Like any other type of investing, several benefits come with impact investing. These benefits include:
1. Impact Investors are Part of Social Change
More people believe it’s not only the government that should be responsible for social change. This has led to more companies taking up CSR to better the environment and society.
By funding such worthy enterprises, impact investors can also play a significant role in impacting social change. A good example is that now, more investment focuses on tackling climate change and environmental degradation.
2. Less Volatility
Market volatility has a massive impact on investment. However, impact investing is spared from this because it’s not too susceptible to market fluctuations.
Such balance in risk and reward continues to attract more impact investors who want a diverse portfolio. They are now seeking more social impact instruments that benefit businesses and the environment.
3. High Returns
Impact investing is about creating social change while also aiming at making profits. The good news is that as impact investing becomes more popular, investors benefit from high returns.
Most people now seek clean goods and services that don’t affect the environment. As the demand increases, companies that focus on social change are reaping the rewards.
4. Moral Satisfaction
Impact investors get a sense of moral satisfaction when they support businesses that focus on CSR. They can enjoy the profits and know they participated in positive change.
Are There Challenges to Impact Investing?
Despite having numerous benefits for the investor, society, and the environment, impact investing still has its downsides.
At the top of the list is the challenge of measuring the success of impact investing. Remember, the goal is to bring about social and environmental change. But how is it possible to measure if impact investing has been a success or not?
Well, some data is quantifiable. A good example is CO2 emissions. Businesses can now quantify how much CO2 emissions they’ve reduced. Also, they can quantify the amount of renewable energy produced.
But, these are only two areas in the broad impact investing opportunity arena that can be quantified. The challenge comes when trying to quantify more areas to see if impact investing works or not.
There must be a balance between the success of the CSR goals set by the business and returns for impact investors. And as more impact investors seek to make impact investments across different markets, the lack of quantifiable data continues to pose a challenge. There’s a growing need for data to prove that CSR projects are working to better the environment and society.
See Related: Reasons to Start Social Impact Investing
3 Examples of Impact Investing Funds
There are impact investment funds that have become quite popular and continue to influence change across the world. Here are three notable examples.
1. The Ford Foundation
Edsel and Henry Ford launched the Ford Foundation in 1936. At that time, they put up an initial endowment of $25,000. But with time, things have changed as the endowment has grown to over $15,000,000.
The Ford Foundation gives out a considerable percentage of the money as grants. It aligns itself with causes that support the Ford Foundation values. Such support makes the Ford Foundation one of the biggest impact investment funds in the world.
2. The Gates Foundation
Bill and Melinda Gates have created one of the most well-known foundations in the world. At the time of its launch, the Bill and Melinda Gates Foundation had an endowment of $50 billion.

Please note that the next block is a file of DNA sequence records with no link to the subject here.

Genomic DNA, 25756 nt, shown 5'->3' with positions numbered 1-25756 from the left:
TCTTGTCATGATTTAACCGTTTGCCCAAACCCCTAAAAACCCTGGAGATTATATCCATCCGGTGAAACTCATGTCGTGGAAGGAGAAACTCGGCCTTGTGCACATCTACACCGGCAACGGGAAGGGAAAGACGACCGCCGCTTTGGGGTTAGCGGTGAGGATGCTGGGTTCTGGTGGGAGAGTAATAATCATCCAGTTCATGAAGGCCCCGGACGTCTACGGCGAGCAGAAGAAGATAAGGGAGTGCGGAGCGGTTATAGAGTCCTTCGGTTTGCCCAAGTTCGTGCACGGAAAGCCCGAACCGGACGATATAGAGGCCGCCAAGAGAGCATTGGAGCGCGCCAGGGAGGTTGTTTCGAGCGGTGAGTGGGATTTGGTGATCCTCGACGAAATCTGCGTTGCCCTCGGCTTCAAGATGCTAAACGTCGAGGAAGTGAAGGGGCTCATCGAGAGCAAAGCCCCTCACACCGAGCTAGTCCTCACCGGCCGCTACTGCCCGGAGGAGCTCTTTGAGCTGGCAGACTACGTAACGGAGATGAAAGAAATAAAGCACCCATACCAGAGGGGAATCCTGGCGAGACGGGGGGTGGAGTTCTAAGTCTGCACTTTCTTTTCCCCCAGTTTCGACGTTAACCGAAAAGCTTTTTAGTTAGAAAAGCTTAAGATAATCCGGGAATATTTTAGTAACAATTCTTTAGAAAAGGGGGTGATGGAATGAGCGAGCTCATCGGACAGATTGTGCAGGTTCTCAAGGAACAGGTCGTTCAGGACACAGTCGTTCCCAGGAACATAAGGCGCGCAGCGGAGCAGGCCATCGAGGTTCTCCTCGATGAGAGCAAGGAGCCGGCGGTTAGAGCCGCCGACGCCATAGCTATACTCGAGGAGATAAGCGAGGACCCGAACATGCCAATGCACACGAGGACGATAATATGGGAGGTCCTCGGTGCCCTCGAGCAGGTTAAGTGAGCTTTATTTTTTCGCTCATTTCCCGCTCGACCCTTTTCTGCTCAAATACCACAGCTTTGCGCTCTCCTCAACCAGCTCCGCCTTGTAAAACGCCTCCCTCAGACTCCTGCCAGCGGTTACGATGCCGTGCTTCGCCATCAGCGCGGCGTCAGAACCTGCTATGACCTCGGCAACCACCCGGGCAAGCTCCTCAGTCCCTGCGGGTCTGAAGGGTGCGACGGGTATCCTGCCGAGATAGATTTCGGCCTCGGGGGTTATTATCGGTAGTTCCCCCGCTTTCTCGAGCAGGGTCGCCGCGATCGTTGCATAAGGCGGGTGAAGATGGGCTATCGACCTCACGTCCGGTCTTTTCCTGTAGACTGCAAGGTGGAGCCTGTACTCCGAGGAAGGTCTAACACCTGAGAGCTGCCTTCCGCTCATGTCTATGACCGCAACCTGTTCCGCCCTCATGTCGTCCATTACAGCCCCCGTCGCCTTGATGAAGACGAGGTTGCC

The majority of the fund supports philanthropic investment in different parts of the world. However, $2.5 billion is placed under a strategic investment fund.
3. Soros Economic Development Fund
Billionaire philanthropist George Soros launched the Soros Economic Development Fund under the umbrella of Open Society Foundations. Soros made an enormous contribution of $18 billion to the Open Society Foundations. $90 million went to impact ventures with the goal of bringing about social and environmental change.
Final Thoughts: What is the Difference?
It’s not uncommon to confuse philanthropic investors and impact investors. However, the two are different, which is crucial to note. Philanthropic investors have been around for many years, long before impact investing was a thing.
Philanthropic investing is all about social causes, and there’s no focus on monetary returns. However, impact investing focuses on social change and expects a return on investment.
In other words, impact investors expect to make a profit from impact investments that also have a positive impact on the world. As for venture philanthropy, the goal is to impact the world positively.
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Kyle Kroeger, esteemed Purdue University alum and accomplished finance professional, brings a decade of invaluable experience from diverse finance roles in both small and large firms. An astute investor himself, Kyle adeptly navigates the spheres of corporate and client-side finance, always guiding with a principal investor’s sharp acumen.
Hailing from a lineage of industrious Midwestern entrepreneurs and creatives, his business instincts are deeply ingrained. This background fuels his entrepreneurial spirit and underpins his commitment to responsible investment. As the Founder and Owner of The Impact Investor, Kyle fervently advocates for increased awareness of ethically invested funds, empowering individuals to make judicious investment decisions.
Striving to marry financial prudence with positive societal impact, Kyle imparts practical strategies for saving and investing, underlined by a robust ethos of conscientious capitalism. His ambition transcends personal gain, aiming instead to spark transformative global change through the power of responsible investment.
When not immersed in the world of finance, he’s continually captivated by the cultural richness of new cities, relishing the opportunity to learn from diverse societies. This passion for travel is eloquently documented on his site, ViaTravelers.com, where you can delve into his unique experiences via his author profile.